Lean on Me is a 1989 biographical-drama film written by Michael Schiffer, directed by John G. Avildsen and starring Morgan Freeman. Lean on Me is loosely based on the story of Joe Clark, a real life inner city high school principal in Paterson, New Jersey, whose school is at risk of being overtaken by the New Jersey state government unless students improve their test scores. Morgan Freeman spent time with Clark to capture his mannerisms and sayings. Clark resigned as principal of Eastside High School the year after this film was released to become an author and motivational speaker. In August 1995, he was hired to run a juvenile detention center in Newark, New Jersey. Parts of the film, including the elementary school scenes, were filmed in Franklin Lakes, New Jersey.
During the opening credits sequence, after the principal is brutally beaten by students for trying to break up a fight, the mayor (Alan North) consults the schools superintendent, Dr. Frank Napier, (Robert Guillaume), who suggests the school hire former Eastside teacher and grade school principal Joe Clark aka "Crazy Joe" (Freeman) as the new principal. The mayor is reluctant at first, knowing about trouble Clark has caused in the past. But Clark is hired and things immediately get tense after Clark dismisses from the school hundreds of students identified as drug dealers or abusers and troublemakers. A meeting between the parents of those students and the academic board only fans the flames.
The next day, Clark runs into one of the expelled youths, Thomas Sams (Jermaine 'Huggy' Hopkins), asking to be let back into the school. In a dramatic rooftop scene, Clark gives him a sharp lecture but grants him a chance to turn things around. Another dismissed student manages to get inside the school and attack another student before Clark comes to break up the fight. Knowing he is breaking the fire code, Clark orders all doors chained and locked during school hours to keep drug dealers out. Also, the students show no improvement in taking a practice version of the basic skills test.
Clark does not put up with teachers who disagree with him either, especially those who do so in front of the students. One of his rash firings is reversed by the superintendent. Meanwhile, one parent who's son was expelled from Eastside by Clark, Leonna Barrett (Lynne Thigpen) aligns herself with the mayor in an effort to oust Clark. The fire chief eventually catches Clark not just with the school's doors chained, but conspiring to have the chains removed during surprise inspections.
Clark's arrest comes after a key scene involving Kaneesha (Karen Malina White), who remembers Clark from grade school. Clark is offering counsel about Kaneesha's unplanned pregnancy just before he is arrested.
That night, while Clark is in jail and the mayor is preparing to remove him, the entire student body converges on the Central Office of the Paterson Board of Education. They demand that Clark be released from jail and retained as principal.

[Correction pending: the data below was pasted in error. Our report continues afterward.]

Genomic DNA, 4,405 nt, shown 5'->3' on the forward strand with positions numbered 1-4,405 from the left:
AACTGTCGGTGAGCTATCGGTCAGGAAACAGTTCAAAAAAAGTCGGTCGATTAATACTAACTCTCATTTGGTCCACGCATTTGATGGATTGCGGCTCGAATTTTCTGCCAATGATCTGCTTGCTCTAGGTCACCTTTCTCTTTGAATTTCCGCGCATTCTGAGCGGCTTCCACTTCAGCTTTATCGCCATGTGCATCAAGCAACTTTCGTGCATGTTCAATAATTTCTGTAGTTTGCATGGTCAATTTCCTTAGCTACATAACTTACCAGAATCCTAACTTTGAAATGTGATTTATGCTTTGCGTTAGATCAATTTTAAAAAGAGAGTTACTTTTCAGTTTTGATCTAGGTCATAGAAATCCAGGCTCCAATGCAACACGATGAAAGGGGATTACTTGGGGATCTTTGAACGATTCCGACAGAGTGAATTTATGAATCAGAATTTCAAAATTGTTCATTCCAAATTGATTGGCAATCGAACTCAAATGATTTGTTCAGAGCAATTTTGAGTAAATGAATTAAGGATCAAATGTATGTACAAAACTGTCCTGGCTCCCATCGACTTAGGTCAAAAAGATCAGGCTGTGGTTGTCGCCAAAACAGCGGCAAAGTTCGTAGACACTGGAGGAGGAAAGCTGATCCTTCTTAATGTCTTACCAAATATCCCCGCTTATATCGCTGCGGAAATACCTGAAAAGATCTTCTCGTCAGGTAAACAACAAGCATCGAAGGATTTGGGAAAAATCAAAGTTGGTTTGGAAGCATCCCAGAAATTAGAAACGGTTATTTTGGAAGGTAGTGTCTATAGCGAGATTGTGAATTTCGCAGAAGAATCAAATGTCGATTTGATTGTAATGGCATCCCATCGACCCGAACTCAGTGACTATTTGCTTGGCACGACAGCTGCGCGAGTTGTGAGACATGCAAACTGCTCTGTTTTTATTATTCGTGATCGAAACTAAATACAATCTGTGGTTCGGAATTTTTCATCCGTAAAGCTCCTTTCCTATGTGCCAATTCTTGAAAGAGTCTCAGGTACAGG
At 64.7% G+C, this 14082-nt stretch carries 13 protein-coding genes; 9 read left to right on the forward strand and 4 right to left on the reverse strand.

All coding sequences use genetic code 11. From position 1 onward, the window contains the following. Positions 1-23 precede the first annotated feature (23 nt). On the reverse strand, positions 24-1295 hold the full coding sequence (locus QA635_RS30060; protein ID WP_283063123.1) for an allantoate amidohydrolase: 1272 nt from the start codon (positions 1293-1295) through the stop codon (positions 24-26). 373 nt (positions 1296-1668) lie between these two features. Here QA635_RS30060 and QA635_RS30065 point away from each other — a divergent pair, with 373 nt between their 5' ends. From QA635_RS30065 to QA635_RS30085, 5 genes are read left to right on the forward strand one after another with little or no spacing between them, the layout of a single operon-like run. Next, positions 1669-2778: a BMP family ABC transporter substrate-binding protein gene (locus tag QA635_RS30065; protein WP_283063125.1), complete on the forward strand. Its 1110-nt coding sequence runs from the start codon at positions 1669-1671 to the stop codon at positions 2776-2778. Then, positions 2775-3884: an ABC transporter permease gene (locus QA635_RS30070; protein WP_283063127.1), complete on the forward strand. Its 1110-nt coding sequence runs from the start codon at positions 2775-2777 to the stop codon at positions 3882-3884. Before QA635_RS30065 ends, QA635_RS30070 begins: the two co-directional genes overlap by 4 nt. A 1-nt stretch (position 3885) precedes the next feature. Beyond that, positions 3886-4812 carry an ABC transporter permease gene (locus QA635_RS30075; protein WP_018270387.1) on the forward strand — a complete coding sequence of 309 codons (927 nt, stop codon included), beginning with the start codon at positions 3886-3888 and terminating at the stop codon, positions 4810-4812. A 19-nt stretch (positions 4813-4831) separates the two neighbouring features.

Eventually, Clark is freed from custody, and to good news: all the students have passed the basic skills exam. With that, Clark shuns both Mrs. Barrett and the mayor: "You can tell the State to go to hell!" Then Clark leads his students in singing Eastside High's alma mater (several scenes throughout the movie find Clark insisting that each student be taught to perform the school song on demand). The closing credits feature scenes of graduating Eastside High seniors.
The cast of the film includes the reunion of former Benson co-stars Robert Guillaume and Ethan Phillips.
While some real-life students and teachers from Eastside High School appeared as extras in this film, most of the student extras where brought in from surrounding towns.
Michael Best, Stephen Capers Jr., Dwayne Jones, and Kenneth Kelly (who portray the students that Clark forces to learn the school song on threat of expulsion) formed the R&B group Riff after their involvement in this film.
Director John G. Avildsen's son Anthony appears in the movie's prologue, as one of Joe Clark's students at Eastside in 1967.
A young Hank Azaria portrays one of the fire chief's cronies.
Beverly Todd (who plays Mrs. Levias in this movie) reunites with Morgan Freeman 20 years later, playing the role of his wife in the 2007 movie, The Bucket List.
2006-Present, Hip Hop Artist Young Dro has cited this film in many of his songs as something he views while riding one of his many upscale cars.
Though violence did decrease at the school during Clark's reign, the test scores did not significantly increase as depicted in the film. The auditorium scene where Clark expels the students did not happen, though on a single day during his first week at Eastside, Clark expelled 300 students for fighting, vandalism, drug possession, profanity or abusing teachers. He explains, "If there is no discipline, there is anarchy. Good citizenship demands attention to responsibilities as well as rights.
The scene where students protested when Clark was arrested and jailed never happened. 400 students did however march on the school board office in response to the board suspension of Mr. Clark.
The character of Clark's nemesis, Mrs. Barrett, did not exist.
The girl's basketball coach was fired for walking around during the school song. The movie depicts teacher and former football coach Mr. Darnell as the teacher disciplined (suspended) for this.
The football coach (Mr. Olsen, not named Darnell) was fired as coach not for losing games, but allowing academically ineligible students to play. As depicted in the movie, he was a teacher in the building and continued to work as a teacher at the school.
Many of the events depicted in the movie while based on actual events, did not occur over the course of just one school year as alluded to in the movie. They occurred over the course of Mr. Clark's tenure at Eastside.